Choosing a Plasma Cutter for Your Home Workshop Choosing a Plasma Cutter for Your Home Workshop

You may require a plasma cutter for your home workshop if you are in need of a powerful cutting tool. Cutting through a piece of metal may be very hard to do if you are using a mechanical saw. However, plasma cutters can cut through almost any metal. This machine makes use of high velocity ionized gas called plasma that can cut through thick or thin strips of metal precisely and with ease. Although this technology has been around since World War II, it is only becoming popular today, as it used to be very expensive. It is high time to look into the possibilities of using plasma cutters for your cutting needs. Simply follow the tips below if you are ready for a purchase.

Determine the Type of Metal You Will Cut Most Frequently

Consider the type and thickness of metal you will work on. Cutters are basically rated according to their amperage and ability to cut. Lower amperage units can cut through thinner sheets of metal. If you often work with thicker metal sheets, consider a higher amperage cutter. Each unit works for a certain range of metal thickness. Some metals are also easier to cut because they have higher electrical conductivity (for example, plasma cutters can more easily cut through iron than aluminum because iron has a higher conductivity). Usually, units with an output of 80 amperes can cut through a thickness of 0.75 inch, 60 amperes for 0.5 inch, and 25 amperes for 0.25 inch.

Choose the Best Cutting Speed

Choose cutting speed, taking into consideration that the rate of a power cutter is measured in inches per minute (IPM). Naturally, a unit with higher amperage can cut through metal at a faster rate than units with lower amperage. In order to achieve high quality cuts at a faster rate, it is best to choose a unit with twice the power. For instance, if you usually cut .25 inch metals, consider a 60 ampere cutter.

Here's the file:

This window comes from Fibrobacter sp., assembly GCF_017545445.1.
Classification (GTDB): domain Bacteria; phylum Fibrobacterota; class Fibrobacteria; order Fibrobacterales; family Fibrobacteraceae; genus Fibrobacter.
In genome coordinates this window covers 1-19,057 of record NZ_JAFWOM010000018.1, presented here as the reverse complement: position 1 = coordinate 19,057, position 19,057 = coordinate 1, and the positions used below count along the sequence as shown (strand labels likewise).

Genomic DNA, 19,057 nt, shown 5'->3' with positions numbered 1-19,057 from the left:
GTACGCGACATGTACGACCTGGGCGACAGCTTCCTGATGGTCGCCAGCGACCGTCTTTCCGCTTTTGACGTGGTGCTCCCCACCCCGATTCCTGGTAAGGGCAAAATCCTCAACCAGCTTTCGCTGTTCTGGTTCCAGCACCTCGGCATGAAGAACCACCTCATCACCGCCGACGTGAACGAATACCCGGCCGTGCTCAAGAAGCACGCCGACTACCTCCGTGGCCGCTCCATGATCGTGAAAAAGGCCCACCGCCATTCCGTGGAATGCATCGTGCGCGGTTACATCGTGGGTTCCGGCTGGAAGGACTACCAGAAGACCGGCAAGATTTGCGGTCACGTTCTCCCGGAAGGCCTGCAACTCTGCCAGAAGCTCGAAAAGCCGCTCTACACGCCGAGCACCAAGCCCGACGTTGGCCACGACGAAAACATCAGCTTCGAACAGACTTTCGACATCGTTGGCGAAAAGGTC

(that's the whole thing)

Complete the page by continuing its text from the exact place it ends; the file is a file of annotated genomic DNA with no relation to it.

Consider Duty Cycle

Determine what duty cycle works for you. The duty cycle of a machine refers to the time it can cut through a metal continuously before it heats up and requires cooling. This is rated at a certain percentage for every ten-minute period.  A 40 percent duty cycle, for instance, allows you to cut continuously for four minutes in a ten-minute period. A six-minute cooling period is required before you can use the machine again. Higher duty cycles allow you to cut for a longer period of time.

Look at Features

Look for portability, comfort, and safety features. Some consumers require mobility and portability. Look for varieties that can be carried around in job sites or other working sites. Make sure that the product comes with a very helpful and easy to read control panel and troubleshooting/set-up manual. It is also recommended that you choose one that has a safety sensor.

Test the Machine

Test the quality of cuts a machine makes and compare it to others. There is no better way to choose a plasma cutter than to see the results yourself.



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